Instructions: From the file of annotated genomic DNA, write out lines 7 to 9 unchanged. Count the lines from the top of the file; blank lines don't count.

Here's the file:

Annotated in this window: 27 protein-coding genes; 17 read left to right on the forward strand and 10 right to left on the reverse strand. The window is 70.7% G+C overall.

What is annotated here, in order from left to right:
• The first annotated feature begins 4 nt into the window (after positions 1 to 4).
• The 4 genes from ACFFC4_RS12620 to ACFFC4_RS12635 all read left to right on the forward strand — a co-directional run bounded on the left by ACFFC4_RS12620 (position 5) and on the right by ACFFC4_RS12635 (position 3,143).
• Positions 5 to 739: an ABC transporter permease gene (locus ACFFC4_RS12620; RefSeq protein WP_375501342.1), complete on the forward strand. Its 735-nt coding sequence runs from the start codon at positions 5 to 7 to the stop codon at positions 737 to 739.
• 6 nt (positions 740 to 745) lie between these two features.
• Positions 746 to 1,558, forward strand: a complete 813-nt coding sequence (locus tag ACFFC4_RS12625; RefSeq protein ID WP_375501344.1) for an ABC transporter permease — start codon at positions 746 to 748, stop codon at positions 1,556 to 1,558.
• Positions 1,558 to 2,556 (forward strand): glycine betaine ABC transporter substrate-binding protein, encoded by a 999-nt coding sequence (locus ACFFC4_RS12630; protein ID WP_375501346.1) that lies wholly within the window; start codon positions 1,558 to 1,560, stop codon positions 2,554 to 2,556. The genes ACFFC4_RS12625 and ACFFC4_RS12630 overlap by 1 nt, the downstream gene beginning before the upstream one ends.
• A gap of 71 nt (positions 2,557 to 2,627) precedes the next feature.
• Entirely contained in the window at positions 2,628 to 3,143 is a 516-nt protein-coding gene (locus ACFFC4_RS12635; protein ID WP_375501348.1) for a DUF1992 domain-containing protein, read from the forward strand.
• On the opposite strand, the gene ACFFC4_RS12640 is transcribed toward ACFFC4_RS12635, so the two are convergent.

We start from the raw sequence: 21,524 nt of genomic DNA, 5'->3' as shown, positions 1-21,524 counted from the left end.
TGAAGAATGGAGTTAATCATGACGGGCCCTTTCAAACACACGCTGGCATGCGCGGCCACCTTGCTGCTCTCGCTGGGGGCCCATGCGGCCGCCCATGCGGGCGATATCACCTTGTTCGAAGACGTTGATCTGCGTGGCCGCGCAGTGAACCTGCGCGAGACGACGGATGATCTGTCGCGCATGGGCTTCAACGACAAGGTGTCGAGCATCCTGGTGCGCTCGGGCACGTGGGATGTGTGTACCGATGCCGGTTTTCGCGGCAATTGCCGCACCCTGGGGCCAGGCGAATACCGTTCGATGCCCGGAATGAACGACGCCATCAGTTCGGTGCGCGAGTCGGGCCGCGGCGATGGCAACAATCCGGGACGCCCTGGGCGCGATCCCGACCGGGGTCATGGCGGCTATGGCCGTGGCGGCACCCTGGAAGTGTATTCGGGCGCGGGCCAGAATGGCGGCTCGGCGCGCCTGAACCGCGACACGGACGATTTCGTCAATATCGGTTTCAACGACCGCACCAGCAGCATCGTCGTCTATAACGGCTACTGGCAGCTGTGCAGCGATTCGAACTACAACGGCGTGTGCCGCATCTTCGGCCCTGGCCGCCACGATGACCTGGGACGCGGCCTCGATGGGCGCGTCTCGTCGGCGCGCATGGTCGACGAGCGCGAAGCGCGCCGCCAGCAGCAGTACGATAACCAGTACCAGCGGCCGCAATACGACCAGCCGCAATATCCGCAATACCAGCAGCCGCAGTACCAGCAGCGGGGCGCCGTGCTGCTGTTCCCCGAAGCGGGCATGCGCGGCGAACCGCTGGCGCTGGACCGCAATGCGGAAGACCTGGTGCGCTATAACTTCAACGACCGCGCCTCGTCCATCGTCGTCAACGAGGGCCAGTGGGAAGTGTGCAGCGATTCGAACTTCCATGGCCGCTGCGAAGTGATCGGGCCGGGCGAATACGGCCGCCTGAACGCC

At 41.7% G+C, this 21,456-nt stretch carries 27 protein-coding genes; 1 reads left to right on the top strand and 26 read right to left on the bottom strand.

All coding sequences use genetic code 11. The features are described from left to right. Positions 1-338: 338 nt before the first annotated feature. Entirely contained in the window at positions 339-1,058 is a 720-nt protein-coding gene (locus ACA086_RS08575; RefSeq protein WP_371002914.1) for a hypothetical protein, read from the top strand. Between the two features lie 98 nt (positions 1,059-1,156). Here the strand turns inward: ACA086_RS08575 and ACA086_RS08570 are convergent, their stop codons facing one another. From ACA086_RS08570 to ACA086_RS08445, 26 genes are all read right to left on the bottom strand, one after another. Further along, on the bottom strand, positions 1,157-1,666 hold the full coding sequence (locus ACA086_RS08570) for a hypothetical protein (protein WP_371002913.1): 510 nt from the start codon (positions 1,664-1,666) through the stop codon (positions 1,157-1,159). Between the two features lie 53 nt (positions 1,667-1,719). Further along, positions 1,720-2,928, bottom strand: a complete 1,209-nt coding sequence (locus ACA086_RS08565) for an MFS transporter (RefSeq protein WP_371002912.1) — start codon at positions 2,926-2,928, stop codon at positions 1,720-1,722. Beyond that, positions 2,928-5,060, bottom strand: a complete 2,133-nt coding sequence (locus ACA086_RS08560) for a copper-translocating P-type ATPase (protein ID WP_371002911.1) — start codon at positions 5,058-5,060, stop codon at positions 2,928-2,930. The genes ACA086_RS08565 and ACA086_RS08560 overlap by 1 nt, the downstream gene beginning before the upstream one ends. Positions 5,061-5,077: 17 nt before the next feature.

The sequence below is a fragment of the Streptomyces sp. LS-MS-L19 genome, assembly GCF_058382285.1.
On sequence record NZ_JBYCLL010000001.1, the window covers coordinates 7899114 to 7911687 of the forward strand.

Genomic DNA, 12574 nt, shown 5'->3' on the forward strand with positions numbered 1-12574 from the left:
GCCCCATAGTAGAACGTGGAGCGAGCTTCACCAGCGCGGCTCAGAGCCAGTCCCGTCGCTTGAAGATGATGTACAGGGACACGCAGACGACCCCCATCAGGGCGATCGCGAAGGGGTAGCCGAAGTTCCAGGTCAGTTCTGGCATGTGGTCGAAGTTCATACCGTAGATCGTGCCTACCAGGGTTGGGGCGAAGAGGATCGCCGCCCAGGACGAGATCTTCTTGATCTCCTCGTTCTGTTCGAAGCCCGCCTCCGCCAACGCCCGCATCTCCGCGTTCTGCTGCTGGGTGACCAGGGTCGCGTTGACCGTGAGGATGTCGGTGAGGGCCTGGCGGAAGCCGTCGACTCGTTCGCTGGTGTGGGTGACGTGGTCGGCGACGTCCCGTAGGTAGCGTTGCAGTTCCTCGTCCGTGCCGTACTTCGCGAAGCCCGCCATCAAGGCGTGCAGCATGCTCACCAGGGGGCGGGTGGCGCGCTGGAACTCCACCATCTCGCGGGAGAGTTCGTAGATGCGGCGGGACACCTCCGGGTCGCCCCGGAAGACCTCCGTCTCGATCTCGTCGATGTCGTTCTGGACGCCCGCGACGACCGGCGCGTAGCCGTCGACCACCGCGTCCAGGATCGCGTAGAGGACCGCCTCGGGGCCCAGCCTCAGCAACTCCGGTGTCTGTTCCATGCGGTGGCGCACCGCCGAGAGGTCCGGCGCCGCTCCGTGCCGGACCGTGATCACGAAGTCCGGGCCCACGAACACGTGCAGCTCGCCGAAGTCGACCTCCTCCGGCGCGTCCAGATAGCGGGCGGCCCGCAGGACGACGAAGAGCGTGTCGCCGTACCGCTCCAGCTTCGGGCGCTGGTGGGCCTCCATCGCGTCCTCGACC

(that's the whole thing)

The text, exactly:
• Positions 746 to 1,558, forward strand: a complete 813-nt coding sequence (locus tag ACFFC4_RS12625; RefSeq protein ID WP_375501344.1) for an ABC transporter permease — start codon at positions 746 to 748, stop codon at positions 1,556 to 1,558.
• Positions 1,558 to 2,556 (forward strand): glycine betaine ABC transporter substrate-binding protein, encoded by a 999-nt coding sequence (locus ACFFC4_RS12630; protein ID WP_375501346.1) that lies wholly within the window; start codon positions 1,558 to 1,560, stop codon positions 2,554 to 2,556. The genes ACFFC4_RS12625 and ACFFC4_RS12630 overlap by 1 nt, the downstream gene beginning before the upstream one ends.
• A gap of 71 nt (positions 2,557 to 2,627) precedes the next feature.